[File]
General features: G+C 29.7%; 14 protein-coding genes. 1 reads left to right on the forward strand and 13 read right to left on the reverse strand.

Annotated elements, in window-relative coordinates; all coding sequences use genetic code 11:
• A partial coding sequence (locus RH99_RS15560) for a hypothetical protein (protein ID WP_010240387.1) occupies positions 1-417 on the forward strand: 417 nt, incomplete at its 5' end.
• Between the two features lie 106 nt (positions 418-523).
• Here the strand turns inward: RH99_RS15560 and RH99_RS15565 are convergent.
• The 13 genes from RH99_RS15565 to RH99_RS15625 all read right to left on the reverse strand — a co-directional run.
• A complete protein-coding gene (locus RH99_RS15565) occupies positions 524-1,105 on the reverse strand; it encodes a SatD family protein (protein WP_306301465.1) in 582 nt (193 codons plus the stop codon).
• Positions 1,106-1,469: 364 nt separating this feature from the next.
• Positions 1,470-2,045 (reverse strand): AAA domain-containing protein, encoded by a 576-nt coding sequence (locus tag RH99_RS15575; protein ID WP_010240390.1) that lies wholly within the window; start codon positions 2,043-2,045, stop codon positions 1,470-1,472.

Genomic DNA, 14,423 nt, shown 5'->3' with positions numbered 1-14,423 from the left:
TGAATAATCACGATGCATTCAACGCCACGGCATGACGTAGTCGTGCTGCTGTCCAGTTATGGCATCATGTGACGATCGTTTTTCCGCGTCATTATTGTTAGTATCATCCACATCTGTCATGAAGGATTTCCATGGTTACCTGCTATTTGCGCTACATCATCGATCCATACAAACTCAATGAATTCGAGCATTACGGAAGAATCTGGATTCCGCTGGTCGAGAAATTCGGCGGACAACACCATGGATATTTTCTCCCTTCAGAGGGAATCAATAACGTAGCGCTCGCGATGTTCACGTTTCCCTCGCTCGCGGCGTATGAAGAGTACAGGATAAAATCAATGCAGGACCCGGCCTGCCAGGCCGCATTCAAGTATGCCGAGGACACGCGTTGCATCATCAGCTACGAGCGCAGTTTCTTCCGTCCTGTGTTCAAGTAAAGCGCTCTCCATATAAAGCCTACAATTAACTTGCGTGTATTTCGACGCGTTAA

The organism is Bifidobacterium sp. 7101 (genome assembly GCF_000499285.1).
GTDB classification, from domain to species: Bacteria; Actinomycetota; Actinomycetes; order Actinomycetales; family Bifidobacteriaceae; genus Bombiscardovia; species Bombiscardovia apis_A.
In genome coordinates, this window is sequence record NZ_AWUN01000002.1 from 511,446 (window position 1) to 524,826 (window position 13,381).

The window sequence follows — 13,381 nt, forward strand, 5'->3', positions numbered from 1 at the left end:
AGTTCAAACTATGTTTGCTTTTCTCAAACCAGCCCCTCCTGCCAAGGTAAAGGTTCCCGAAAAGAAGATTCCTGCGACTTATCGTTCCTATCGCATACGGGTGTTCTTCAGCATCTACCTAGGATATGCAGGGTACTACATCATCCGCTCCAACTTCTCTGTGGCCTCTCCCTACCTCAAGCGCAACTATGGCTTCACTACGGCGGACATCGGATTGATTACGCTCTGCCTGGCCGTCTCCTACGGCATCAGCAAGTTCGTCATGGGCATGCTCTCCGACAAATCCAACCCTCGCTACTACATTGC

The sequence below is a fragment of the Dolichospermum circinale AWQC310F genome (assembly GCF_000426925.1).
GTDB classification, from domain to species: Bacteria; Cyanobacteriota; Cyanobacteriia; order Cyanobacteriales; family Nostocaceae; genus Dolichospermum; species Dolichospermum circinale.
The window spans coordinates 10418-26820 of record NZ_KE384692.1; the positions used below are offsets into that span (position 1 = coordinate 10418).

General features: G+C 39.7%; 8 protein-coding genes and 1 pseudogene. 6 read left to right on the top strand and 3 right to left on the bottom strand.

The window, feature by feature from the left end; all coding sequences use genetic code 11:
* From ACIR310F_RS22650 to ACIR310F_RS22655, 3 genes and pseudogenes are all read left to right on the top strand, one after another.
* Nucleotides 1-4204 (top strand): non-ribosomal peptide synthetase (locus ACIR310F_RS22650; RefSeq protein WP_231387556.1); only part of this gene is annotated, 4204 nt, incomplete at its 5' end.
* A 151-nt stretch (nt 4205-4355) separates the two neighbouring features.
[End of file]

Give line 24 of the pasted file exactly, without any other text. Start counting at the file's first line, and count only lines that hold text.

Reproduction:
* A 151-nt stretch (nt 4205-4355) separates the two neighbouring features.